- Written by TSD TSD
Five second-grade students are gathered around Holly Williamson’s semi-circle table discussing tide pools.
“A tide pool can be its own world,” says Williamson, reading from a text. “What do you think about that? Is that a fact or an opinion? It’s kind of tricky, isn’t it?”
The semi-circle desk is under the American flag in one corner of the bright, large classroom. From Williamson’s vantage point, she can see her entire room. Williamson is the lone adult in the room, other than a small group of visitors. Students are clustered together in various configurations. There is a low level of chatter in the room, but the voices are worthy of a serene college library—not a second grade classroom of energetic 7-year-olds.
A student at one table is reading “A Bad Case of Stripes” by herself. Students at another table, several in chairs with orange exercise balls in place of hard seats, are discussing jellyfish. Books are open in their laps. In front of the students is an assignment sheet with a question: “What three things do all jellyfish need to have?”
Two girls at another table work with Banagram tiles scattered between them. Nearby, the phonic words for the week are listed in their notebooks. And in yet another corner, students are strengthening their grammar and comprehension using Lexia. A couple of students are perched on oversized pillows as they follow the online program.
All of the students know the expectations for classroom behaviors. That’s because the students set them up.
“At the beginning of the year, we talked about what we wanted our room to look like, feel like and sound like,” says Williamson. “I introduced each of the different kinds of seating choices and they came up with them. They know how we work together.”
They also know how they are doing in the effort to grasp key concepts. A Data Wall chart displays overall class performance and progress, including an expanding circle of “green” (good) data under the Lexia results.
Williamson’s classroom is a microcosm of the entire High Plains School campus. Now in its second full year of operation in eastern Loveland, High Plains is the first school in Loveland that was built from the ground up around the concepts of STEAM—Science, Technology, Engineering, Arts and Mathematics. The school’s unique design welcomes students with natural light and interesting spaces that encourage personalized learning.
Visitors at High Plains School observed new definitions for classrooms and learning spaces, which serve students from Early Childhood Education (3-year-olds) through eighth grade. Some classrooms are “open concept” with no fourth wall or door. Cozy spots under open stairwells and nooks invite students to work together in small groups. A rooftop garden and the close proximity to the High Plains Environmental Center add to the variety of options.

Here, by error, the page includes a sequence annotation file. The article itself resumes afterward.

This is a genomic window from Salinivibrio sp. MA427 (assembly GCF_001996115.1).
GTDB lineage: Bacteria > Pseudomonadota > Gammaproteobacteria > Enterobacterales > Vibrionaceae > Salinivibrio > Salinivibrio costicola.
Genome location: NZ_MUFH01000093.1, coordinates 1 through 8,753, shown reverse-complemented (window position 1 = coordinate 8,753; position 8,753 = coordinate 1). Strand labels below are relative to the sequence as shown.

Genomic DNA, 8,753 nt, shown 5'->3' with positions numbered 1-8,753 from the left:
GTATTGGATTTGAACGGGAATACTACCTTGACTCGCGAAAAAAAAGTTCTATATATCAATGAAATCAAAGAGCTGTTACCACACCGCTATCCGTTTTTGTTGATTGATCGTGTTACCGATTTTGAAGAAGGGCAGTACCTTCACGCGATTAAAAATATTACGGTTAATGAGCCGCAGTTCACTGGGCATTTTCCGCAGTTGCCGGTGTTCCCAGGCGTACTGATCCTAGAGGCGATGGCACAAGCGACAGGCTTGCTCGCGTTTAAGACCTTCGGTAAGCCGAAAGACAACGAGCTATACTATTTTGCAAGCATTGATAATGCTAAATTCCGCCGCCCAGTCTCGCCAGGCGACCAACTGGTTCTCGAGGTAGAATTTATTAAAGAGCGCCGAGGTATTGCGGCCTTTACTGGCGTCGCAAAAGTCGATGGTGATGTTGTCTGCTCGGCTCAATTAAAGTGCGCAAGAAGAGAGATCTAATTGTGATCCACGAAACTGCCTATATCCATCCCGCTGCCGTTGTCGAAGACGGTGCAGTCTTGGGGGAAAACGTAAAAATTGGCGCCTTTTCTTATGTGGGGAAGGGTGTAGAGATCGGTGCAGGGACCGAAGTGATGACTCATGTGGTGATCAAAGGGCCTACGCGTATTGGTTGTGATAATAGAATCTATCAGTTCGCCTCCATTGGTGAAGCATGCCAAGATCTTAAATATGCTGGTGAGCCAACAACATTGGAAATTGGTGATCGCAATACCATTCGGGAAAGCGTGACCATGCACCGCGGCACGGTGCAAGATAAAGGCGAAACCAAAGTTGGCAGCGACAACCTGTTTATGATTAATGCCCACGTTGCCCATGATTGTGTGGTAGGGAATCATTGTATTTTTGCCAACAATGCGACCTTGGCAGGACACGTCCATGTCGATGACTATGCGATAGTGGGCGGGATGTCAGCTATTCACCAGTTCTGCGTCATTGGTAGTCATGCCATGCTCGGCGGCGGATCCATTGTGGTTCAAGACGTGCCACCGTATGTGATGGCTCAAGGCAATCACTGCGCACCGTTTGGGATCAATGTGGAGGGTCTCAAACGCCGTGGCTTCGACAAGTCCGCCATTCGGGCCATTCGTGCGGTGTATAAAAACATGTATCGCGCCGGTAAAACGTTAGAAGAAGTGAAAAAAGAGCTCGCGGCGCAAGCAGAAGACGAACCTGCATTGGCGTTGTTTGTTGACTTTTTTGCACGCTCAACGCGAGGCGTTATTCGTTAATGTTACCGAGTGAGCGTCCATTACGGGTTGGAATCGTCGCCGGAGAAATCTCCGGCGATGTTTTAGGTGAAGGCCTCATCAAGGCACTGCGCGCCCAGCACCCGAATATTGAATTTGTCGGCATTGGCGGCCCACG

High Plains School principal Danielle Freeney says learning is organized around one key theme. That is, “how do the content areas play together?” Art plays second fiddle to no other subject. Learning is planned, or “engineered,” in collaboration with students.
Project-based learning is ubiquitous. Kindergarteners met with exterminators and district facility staff to develop ideas for preventing mice from invading homes under construction. Third-graders Skyped with toymakers regarding the development and marketing of a new product. Sixth-graders used the energy of the earth and sun to develop a product to minimize the devastation from major wildfires. Other students have produced children’s books, designed rockets, wrote and produced newscasts or developed public service announcements to combat cyber bullying and internet safety.
The idea at High Plains is to take learning out of its content-specific silos and encourage learning—and collaboration—as students tackle assignments in groups. Upon completion, professional experts vet concepts and quiz students about their ideas and proposals, bringing the “real world” to school on a regular basis.
Erin Gilmartin Loften, professional development coordinator at the Colorado Department of Education (CDE), says she attended the High Plains School tour stop as part of the state’s work to support high schools with low graduation rates under federal school accountability requirements.
“What does personalized education, when done well, look like?” asks Loften. “I wanted to have a sense of what it looks like.”
Roseyn Hood, associate commissioner for strategic partnerships at CDE, says the High Plains classrooms offer ample proof that teaching and learning can move from rote study and memorization to helping students develop more complex ways of acquiring knowledge and skills. In particular, Hood says she was “very impressed” with the integration of art as a tool for problem-solving and creative thinking.
“Learning is much more than ‘I have to know my math facts and I have to know my presidents,’” says Hood. “It’s how do you conceptually learn and digest and evaluate information. That’s more important for students. I heard far more about ‘how do we figure this out’ than ‘we can’t do this.’”
Back in Williamson’s classroom, the fifth-year teacher is asked if she ever taught in a more traditional classroom set-up, with the teacher in front and the students sitting in neat rows and columns. Williamson shakes her head, recalling the memory. Yes, she says, in her first year she taught in a “traditional” classroom set-up. She smiles and adds, “I’m never going back.”
Visitors get glimpse of schools with Seeing is Believing program
Every month, parents, community members and district staff come together for Thompson School District’s “Seeing is Believing” program, which offers visitors an inside glimpse at how schools are fostering personalized learning. Below is an in-depth view of the great opportunities happening at High Plains School in Loveland.